The prevalence of actions to recover debt continued to decrease in 2015 following a significant decrease in 2014. In total there were 25,862 actions for recovery of debt before the courts, representing a 14% decrease overall, comprised of 2,748 High Court actions (25% decrease), 4,241 Circuit Court actions (32% decrease) and 18,873 actions in the District Court (8% decrease). The jurisdictional division of debt recovery matters reflects what might be expected, with the volume of larger scale claims, proportionately more prevalent immediately following the economic crisis, experiencing a significantly greater reduction than those litigated in the District Court. The overall decrease suggests a trend towards greater engagement with the various debt resolution mechanisms introduced in recent years, and this is indeed borne out by statistics which show that there were more than twice as many debt settlement and personal insolvency arrangements in 2015 than in 2014 (328 debt settlement arrangements, up from 160 in 2014 and 1,059 personal insolvency arrangements, up from 518 in 2014).
In the same period, actions for the repossession of property fell by 66% (8,293 in 2014 to 2,851 in 2015) while the 2015 statistics also reveal a discernible decrease in new corporate insolvency. Incoming High Court liquidations fell from 155 in 2014 to 109 in 2015, a 30% decrease, whilst incoming examinerships fell from 29 in the previous year to 14 (52% decrease). As a result, proceedings for director restrictions also fell considerably, from 95 in 2014, to 47 (51%).
2015 saw a significant increase in the volume of small claims (43%), in keeping with reported increases in consumer spending, and court statistics also reflected increasing levels of employment: both applications relating to dismissals (95%) and the regulation of professions (31%) were up on the previous year’s figures.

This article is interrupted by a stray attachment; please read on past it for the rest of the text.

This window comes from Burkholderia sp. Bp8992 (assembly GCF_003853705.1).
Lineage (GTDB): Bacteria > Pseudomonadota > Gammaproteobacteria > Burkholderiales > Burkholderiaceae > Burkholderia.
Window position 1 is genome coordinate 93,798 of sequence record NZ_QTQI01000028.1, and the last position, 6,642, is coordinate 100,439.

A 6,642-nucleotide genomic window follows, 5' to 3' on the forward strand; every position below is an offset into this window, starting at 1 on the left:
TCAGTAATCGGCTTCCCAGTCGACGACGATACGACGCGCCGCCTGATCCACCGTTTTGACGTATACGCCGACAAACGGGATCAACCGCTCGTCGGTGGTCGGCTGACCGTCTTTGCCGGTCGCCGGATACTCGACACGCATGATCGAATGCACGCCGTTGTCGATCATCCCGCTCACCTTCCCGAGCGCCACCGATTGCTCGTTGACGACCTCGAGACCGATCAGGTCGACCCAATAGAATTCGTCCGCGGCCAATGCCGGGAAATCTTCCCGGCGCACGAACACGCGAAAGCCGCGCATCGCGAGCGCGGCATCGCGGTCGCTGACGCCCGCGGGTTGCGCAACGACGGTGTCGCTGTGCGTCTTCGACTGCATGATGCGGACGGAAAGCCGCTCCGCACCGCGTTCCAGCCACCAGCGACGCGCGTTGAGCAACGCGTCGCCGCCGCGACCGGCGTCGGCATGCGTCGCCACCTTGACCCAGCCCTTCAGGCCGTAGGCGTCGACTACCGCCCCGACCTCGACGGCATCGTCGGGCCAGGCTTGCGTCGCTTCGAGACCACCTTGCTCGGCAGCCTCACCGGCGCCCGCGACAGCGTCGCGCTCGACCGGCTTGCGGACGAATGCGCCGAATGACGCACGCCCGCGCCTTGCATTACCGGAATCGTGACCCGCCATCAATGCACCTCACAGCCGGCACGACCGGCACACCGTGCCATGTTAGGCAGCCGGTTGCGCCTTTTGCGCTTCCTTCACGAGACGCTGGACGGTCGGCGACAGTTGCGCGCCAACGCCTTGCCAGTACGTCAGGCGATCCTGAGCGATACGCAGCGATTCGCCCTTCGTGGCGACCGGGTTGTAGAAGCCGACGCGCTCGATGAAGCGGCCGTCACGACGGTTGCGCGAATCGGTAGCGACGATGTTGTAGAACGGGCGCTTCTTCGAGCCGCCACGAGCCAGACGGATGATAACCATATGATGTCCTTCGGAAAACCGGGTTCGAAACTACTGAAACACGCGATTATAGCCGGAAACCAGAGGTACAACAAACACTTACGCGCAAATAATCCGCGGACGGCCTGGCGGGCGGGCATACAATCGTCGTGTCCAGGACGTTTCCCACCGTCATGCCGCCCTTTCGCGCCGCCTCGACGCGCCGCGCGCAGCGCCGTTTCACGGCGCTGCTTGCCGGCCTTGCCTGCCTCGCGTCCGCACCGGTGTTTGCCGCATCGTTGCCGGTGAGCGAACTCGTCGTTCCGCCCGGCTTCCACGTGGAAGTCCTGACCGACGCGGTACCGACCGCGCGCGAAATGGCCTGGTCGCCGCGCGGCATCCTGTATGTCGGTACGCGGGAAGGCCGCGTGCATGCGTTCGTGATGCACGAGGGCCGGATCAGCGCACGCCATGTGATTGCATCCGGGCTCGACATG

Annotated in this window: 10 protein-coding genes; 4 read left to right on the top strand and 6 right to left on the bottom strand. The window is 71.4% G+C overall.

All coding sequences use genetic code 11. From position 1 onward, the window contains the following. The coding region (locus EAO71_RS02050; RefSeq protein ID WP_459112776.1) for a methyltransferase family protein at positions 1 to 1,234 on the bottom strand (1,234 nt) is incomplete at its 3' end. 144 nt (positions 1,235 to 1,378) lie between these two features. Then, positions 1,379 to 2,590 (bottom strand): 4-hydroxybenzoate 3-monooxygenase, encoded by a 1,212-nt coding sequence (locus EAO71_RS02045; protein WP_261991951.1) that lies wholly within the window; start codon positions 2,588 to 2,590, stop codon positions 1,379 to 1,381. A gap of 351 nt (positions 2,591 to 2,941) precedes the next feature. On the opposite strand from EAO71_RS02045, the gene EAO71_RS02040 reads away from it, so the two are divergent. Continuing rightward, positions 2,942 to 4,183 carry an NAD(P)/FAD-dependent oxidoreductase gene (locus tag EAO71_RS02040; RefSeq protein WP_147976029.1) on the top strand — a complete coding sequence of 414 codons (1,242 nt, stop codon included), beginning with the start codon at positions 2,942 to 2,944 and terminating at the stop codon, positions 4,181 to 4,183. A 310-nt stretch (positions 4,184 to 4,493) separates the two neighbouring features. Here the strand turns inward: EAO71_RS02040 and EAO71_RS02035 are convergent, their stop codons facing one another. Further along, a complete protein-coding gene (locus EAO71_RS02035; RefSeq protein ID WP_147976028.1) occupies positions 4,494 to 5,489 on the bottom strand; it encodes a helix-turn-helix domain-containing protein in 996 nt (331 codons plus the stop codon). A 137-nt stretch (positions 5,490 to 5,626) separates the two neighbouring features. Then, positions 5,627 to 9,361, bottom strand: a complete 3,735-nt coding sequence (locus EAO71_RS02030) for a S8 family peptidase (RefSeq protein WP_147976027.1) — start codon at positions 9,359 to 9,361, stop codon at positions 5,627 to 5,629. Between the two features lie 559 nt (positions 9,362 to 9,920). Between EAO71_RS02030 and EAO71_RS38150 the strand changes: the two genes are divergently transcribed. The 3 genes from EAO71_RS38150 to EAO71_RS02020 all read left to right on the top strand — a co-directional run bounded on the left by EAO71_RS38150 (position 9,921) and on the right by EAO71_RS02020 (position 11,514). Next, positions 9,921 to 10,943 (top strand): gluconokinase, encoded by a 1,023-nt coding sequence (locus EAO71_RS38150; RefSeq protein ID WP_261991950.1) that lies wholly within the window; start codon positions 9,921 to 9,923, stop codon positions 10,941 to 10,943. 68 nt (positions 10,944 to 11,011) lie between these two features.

The total number of personal injury actions rose by 7% (from 17,763 to 18,992), an increase which was also recently attributed to growth in economic activity by the Injuries Board1. The increase gives some credence to the suggestion that there is an growing trend to litigate injury claims and, in particular, minor injuries given that the largest jump occurred in the District Court (up 32% on 2014). Overall however the statistics do not appear to bear out the extent of some of the claims made about a litigation culture in the recent discourse on rapidly rising insurance premiums.
Despite these indications of resumption of a more normalised litigation landscape, as Chief Justice Susan Denham noted in her foreword to the Courts Service Annual Report 2015, the fallout of the economic crisis has yet to be consigned to history. Overall new personal insolvency cases increased, accounted for by an increase in the number of self-adjudicated bankruptcies, and a much greater uptake of the personal insolvency options introduced by the Personal Insolvency Act 2012: the 1,735 applications received under the debt resolution mechanisms marked an 84% increase on 2014.